Yigong Tsangpo, Shashim Valley, reconnaissance. In November Stuart Holmes and I made a further exploratory sortie into the Nyanchen Tanglha East. The original plan, to reconnoiter the valleys south of Niwu, in the heart of the main chain, rapidly fell foul of the infamous Lhari–Niwu road. (The road is being reconstructed in its entirety, reflecting the boom in the local economy on the back of medicinal grass and caterpillar fungus. The new road is wide and fast, and the 110km journey should be possible in three hours at any time of year after January 2008.) Instead, we were deposited at the settlement of Shing Sham, at 4,050m in the main valley of the Yigong Tsangpo, 10km east of Kajaqiao and almost exactly halfway between Lhari and Niwu. The friendly local farmers/herders invited us to camp in a walled field that gave protection from wind and yak horns. Like everywhere in the deep, hanging valley systems of eastern Tibet, only a wooden footbridge gives evidence of easy livestock trails to yak pastures higher in the side valleys. This one, the Shashim Valley, gives direct access to two valley forks, each with summer settlements at 4,500m at the feet of short but steep glaciers. The Shashim Valley is dominated by pointed, fluted Peak 6,432m, for which no other name was found. The western fork is a cirque consisting of a north-facing wall extending from Peak 6,432m to Peak 6,278m and predominantly west-facing slopes on a ridge capped by rocky 5,000m summits. Although the locals spoke of a pass, Hongka La, leading directly south to Upper Niwu, the entire cirque appeared to be guarded by icefalls. The eastern fork is longer, stretching back to massive Yashimcho (6,502m), the highest peak in the Kajaqiao part of the chain, and to the shapely Chomo (6,434m). The eastern side of this glacier is dominated by steep, rocky Mandingcho (6,230m) and the western side by Peak 6,432m. While acclimatizing, we also walked 4km up- valley to the next bridge and hanging side valley, which is the end of a large glacier descending from the east side of Kajaqiao. The peaks around this glacier are Peak 6,278, shapely Champa- ponga (ca 6,000m), Manamcho (6,265m), and the commanding pyramid of Kajaqiao (6,447m, known locally as Chachacho). The early November weather was unstable and showery, with dark clouds blowing over the summits from behind (southwest) on most days. Total snow accumulation was below 5cm in the 4,500m pastures, but did not melt. On one of the better days we hiked to a rounded snow ridge at 6,008m directly north of Mandingcho and affording excellent views in all directions except straight south. After 10 days the weather pattern broke, being replaced by blue skies and cool temperatures, with occasional solid afternoon cloud, for the remaining two weeks. However, the transition was accompanied by a windstorm, which deposited large amounts of snow on north and east faces. This allowed us plenty of time to re- explore the two valley systems with excellent visibility, Holmes choosing the north side of the Yigong Valley to see the chain in full perspective, and me choosing to re-ascend both the Kajaqiao Valley and Pt. 6,008m. Fresh footprints on a snow ridge photographed in the former were identified instantly by the locals as “yeti,” presumably a type of small bear. Pt. 6,008m yielded a full panorama of the Sepu Kangri Range and views over the original target peaks south of Niwu.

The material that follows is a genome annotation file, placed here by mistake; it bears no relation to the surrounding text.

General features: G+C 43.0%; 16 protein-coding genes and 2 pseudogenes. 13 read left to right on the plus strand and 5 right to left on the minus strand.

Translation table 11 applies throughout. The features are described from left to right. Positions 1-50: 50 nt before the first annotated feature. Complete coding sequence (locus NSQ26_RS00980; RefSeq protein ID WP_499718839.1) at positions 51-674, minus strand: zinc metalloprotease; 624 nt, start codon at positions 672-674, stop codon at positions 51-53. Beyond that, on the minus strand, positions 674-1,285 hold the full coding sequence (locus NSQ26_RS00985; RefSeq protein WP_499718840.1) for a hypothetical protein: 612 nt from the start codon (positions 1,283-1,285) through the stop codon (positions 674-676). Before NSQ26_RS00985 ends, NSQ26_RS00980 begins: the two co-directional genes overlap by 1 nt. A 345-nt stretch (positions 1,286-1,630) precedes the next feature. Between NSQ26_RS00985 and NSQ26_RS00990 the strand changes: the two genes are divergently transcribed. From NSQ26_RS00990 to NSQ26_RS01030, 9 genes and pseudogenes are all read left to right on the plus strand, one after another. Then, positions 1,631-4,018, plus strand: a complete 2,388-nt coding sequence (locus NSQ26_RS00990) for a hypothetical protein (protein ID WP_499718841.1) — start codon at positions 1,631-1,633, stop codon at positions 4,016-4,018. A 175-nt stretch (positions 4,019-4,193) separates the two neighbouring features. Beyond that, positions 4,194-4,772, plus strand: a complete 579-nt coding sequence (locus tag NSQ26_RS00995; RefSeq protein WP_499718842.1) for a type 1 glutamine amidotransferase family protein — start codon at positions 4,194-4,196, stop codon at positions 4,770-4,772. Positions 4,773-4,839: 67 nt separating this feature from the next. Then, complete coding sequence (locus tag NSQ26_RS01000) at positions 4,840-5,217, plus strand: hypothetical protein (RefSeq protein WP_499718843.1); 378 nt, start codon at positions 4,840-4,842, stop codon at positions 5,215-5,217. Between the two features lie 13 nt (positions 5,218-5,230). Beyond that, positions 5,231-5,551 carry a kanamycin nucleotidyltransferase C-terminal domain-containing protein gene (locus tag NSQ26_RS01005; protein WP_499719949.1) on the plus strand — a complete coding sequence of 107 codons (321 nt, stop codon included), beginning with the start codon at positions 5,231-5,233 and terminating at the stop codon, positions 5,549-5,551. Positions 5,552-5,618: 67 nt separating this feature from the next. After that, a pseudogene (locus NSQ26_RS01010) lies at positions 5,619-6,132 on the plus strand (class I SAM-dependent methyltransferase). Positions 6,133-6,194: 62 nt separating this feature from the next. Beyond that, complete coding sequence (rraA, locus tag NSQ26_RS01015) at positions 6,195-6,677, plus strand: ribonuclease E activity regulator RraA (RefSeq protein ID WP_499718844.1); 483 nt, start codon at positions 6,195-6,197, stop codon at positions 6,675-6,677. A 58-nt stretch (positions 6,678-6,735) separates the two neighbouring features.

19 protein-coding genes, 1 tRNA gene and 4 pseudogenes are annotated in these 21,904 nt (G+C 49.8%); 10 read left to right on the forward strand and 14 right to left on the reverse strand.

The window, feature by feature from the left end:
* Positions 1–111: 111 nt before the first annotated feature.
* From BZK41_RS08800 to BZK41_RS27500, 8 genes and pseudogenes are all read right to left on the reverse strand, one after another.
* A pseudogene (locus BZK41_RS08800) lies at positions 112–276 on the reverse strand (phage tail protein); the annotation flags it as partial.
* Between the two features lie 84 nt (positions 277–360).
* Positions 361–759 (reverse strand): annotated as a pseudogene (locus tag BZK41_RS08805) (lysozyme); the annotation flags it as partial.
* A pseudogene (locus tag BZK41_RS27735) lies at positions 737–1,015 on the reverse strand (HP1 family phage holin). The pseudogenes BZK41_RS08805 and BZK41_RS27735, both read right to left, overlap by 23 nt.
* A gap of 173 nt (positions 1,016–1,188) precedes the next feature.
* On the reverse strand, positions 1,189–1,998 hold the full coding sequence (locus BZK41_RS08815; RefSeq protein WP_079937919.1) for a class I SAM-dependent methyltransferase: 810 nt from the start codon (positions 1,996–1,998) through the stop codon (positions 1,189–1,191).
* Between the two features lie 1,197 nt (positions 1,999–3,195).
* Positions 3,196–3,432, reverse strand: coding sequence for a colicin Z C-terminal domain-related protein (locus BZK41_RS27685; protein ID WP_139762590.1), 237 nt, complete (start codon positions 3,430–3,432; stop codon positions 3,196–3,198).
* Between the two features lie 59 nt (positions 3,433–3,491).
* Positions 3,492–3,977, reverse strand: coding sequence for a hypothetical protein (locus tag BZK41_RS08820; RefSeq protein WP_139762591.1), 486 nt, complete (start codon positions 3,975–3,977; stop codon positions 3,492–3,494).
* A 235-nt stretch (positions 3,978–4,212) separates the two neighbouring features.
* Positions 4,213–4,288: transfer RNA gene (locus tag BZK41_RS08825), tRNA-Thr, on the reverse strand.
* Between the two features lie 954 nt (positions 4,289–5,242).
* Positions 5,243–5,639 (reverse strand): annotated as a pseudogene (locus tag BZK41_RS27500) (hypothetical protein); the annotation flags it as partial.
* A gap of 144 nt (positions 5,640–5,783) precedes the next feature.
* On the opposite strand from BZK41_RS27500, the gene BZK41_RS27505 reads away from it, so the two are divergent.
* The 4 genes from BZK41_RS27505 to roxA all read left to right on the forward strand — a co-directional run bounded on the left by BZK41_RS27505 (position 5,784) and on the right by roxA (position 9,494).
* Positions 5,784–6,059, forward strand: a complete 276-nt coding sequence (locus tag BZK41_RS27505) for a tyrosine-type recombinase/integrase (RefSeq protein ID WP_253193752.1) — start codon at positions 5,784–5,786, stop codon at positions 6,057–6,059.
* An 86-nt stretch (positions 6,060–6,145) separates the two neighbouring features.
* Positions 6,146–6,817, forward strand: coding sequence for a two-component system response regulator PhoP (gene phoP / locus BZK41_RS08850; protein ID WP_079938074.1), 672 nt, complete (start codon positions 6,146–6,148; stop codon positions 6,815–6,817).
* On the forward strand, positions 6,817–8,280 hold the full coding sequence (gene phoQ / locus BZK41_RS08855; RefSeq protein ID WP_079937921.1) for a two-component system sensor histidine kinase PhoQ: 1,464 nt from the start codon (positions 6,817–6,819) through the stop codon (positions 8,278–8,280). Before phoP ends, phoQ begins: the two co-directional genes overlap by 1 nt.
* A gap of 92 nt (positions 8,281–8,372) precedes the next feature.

With time to spare, we chose to complete our exploration of the chain by accessing the part west of Kajaqiao via the Manam Valley. This wide, flat valley is reached by a steel bridge at km 26 from Lhari and descends from a pair of glacial lakes almost directly beneath the west face of Manamcho. Rising directly out of the lakes are the extremely steep, rocky peaks 6,088m, 6,146m, and 6,066m. The ridgeline running northwest from Manamcho contains many rocky summits and towers in the high 5,000m range, and Kajaqiao looks over the scene from the neighboring cirque. Joining the Manam Valley from the southwest are two further valley forks, both 10km long, straight, flat, and easily accessed by yak-grazing trails. While the more northerly fork is dry and notable for a number of vertical granite faces, the more southerly leads to further shapely peaks, such as 6,186m and 6,056m, the first in particular with a number of potentially excellent mixed lines on its northern and western aspect.
Bruce Norman, Switzerland